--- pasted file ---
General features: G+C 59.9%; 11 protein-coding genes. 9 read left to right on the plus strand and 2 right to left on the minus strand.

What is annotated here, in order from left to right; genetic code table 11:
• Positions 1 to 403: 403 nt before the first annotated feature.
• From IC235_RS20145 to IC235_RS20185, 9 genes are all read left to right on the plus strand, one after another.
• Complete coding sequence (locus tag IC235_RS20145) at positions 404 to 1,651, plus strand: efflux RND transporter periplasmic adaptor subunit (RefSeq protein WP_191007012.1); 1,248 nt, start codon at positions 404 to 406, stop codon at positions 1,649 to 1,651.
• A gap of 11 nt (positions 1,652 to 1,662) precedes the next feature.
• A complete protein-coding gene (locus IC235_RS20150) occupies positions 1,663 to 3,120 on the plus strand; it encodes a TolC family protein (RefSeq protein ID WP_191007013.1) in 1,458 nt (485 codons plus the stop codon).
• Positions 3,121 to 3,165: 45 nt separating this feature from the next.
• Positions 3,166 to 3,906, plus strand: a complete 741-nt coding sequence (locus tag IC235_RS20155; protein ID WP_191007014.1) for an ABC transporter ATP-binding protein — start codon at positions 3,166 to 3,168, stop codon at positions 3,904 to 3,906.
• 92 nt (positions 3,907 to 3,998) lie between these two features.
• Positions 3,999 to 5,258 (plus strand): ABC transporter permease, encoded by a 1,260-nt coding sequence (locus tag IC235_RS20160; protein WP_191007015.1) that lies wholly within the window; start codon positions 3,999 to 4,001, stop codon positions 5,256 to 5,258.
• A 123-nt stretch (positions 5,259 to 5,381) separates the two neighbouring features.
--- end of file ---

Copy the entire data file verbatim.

General features: G+C 59.9%; 11 protein-coding genes. 9 read left to right on the plus strand and 2 right to left on the minus strand.

What is annotated here, in order from left to right; genetic code table 11:
• Positions 1 to 403: 403 nt before the first annotated feature.
• From IC235_RS20145 to IC235_RS20185, 9 genes are all read left to right on the plus strand, one after another.
• Complete coding sequence (locus tag IC235_RS20145) at positions 404 to 1,651, plus strand: efflux RND transporter periplasmic adaptor subunit (RefSeq protein WP_191007012.1); 1,248 nt, start codon at positions 404 to 406, stop codon at positions 1,649 to 1,651.
• A gap of 11 nt (positions 1,652 to 1,662) precedes the next feature.
• A complete protein-coding gene (locus IC235_RS20150) occupies positions 1,663 to 3,120 on the plus strand; it encodes a TolC family protein (RefSeq protein ID WP_191007013.1) in 1,458 nt (485 codons plus the stop codon).
• Positions 3,121 to 3,165: 45 nt separating this feature from the next.
• Positions 3,166 to 3,906, plus strand: a complete 741-nt coding sequence (locus tag IC235_RS20155; protein ID WP_191007014.1) for an ABC transporter ATP-binding protein — start codon at positions 3,166 to 3,168, stop codon at positions 3,904 to 3,906.
• 92 nt (positions 3,907 to 3,998) lie between these two features.
• Positions 3,999 to 5,258 (plus strand): ABC transporter permease, encoded by a 1,260-nt coding sequence (locus tag IC235_RS20160; protein WP_191007015.1) that lies wholly within the window; start codon positions 3,999 to 4,001, stop codon positions 5,256 to 5,258.
• A 123-nt stretch (positions 5,259 to 5,381) separates the two neighbouring features.